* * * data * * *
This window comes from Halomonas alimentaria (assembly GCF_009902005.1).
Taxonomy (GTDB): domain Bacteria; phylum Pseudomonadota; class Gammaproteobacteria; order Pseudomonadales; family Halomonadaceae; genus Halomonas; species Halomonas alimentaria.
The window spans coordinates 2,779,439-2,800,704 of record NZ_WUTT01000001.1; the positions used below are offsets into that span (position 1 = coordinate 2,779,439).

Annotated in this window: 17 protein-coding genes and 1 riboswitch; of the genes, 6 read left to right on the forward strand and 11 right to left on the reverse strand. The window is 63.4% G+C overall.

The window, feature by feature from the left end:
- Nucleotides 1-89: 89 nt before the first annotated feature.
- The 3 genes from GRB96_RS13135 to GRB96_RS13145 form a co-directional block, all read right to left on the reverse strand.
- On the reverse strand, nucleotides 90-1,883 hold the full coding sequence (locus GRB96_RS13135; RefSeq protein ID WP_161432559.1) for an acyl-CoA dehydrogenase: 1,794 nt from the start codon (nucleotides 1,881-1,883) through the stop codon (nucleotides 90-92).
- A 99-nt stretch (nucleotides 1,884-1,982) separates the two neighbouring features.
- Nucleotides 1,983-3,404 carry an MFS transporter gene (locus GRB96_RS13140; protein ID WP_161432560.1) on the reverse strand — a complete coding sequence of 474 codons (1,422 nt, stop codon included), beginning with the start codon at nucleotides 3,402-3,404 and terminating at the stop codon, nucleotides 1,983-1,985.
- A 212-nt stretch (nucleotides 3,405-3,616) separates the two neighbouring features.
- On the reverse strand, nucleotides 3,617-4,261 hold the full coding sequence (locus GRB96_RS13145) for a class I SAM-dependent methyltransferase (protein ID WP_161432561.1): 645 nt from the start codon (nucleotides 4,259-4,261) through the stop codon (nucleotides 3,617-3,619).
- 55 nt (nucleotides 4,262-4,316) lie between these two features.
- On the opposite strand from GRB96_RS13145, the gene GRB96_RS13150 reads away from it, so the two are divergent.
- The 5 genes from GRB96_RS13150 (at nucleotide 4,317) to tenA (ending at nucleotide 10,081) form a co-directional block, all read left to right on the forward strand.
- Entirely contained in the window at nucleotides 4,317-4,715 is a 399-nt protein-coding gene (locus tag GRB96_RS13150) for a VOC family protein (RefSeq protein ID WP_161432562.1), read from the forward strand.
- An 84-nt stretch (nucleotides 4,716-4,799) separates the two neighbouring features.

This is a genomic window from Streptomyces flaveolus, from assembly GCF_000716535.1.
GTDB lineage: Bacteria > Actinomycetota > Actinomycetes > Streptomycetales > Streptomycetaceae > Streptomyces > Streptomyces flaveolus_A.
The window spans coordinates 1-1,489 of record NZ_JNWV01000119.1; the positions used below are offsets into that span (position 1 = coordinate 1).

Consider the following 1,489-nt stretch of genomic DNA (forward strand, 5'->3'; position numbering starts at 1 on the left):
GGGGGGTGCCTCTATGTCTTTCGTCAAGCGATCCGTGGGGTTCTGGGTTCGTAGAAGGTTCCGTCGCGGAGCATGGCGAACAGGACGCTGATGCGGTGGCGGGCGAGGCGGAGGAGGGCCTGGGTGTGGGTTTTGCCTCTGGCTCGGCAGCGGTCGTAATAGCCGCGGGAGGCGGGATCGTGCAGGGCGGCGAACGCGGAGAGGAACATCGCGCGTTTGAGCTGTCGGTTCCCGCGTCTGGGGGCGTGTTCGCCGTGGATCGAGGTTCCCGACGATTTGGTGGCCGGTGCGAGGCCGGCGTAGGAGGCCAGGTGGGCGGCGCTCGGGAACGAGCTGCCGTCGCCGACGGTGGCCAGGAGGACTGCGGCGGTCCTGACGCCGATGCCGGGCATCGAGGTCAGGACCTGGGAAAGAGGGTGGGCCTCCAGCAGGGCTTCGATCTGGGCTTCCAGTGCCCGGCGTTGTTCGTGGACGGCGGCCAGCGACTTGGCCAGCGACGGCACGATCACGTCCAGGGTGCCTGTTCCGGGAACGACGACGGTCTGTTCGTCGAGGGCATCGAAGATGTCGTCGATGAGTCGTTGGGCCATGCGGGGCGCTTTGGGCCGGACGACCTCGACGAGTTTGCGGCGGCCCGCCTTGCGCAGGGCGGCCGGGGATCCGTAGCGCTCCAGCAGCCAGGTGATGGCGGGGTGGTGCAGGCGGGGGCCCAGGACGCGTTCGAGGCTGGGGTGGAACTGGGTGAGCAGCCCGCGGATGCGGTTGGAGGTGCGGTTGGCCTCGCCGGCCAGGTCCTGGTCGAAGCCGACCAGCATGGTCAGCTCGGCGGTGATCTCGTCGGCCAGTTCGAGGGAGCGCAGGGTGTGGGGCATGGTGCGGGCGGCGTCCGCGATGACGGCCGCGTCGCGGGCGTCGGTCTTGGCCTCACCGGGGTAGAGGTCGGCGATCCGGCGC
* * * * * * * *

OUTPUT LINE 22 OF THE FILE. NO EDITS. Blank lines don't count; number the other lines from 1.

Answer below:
GGGGGGTGCCTCTATGTCTTTCGTCAAGCGATCCGTGGGGTTCTGGGTTCGTAGAAGGTTCCGTCGCGGAGCATGGCGAACAGGACGCTGATGCGGTGGCGGGCGAGGCGGAGGAGGGCCTGGGTGTGGGTTTTGCCTCTGGCTCGGCAGCGGTCGTAATAGCCGCGGGAGGCGGGATCGTGCAGGGCGGCGAACGCGGAGAGGAACATCGCGCGTTTGAGCTGTCGGTTCCCGCGTCTGGGGGCGTGTTCGCCGTGGATCGAGGTTCCCGACGATTTGGTGGCCGGTGCGAGGCCGGCGTAGGAGGCCAGGTGGGCGGCGCTCGGGAACGAGCTGCCGTCGCCGACGGTGGCCAGGAGGACTGCGGCGGTCCTGACGCCGATGCCGGGCATCGAGGTCAGGACCTGGGAAAGAGGGTGGGCCTCCAGCAGGGCTTCGATCTGGGCTTCCAGTGCCCGGCGTTGTTCGTGGACGGCGGCCAGCGACTTGGCCAGCGACGGCACGATCACGTCCAGGGTGCCTGTTCCGGGAACGACGACGGTCTGTTCGTCGAGGGCATCGAAGATGTCGTCGATGAGTCGTTGGGCCATGCGGGGCGCTTTGGGCCGGACGACCTCGACGAGTTTGCGGCGGCCCGCCTTGCGCAGGGCGGCCGGGGATCCGTAGCGCTCCAGCAGCCAGGTGATGGCGGGGTGGTGCAGGCGGGGGCCCAGGACGCGTTCGAGGCTGGGGTGGAACTGGGTGAGCAGCCCGCGGATGCGGTTGGAGGTGCGGTTGGCCTCGCCGGCCAGGTCCTGGTCGAAGCCGACCAGCATGGTCAGCTCGGCGGTGATCTCGTCGGCCAGTTCGAGGGAGCGCAGGGTGTGGGGCATGGTGCGGGCGGCGTCCGCGATGACGGCCGCGTCGCGGGCGTCGGTCTTGGCCTCACCGGGGTAGAGGTCGGCGATCCGGCGC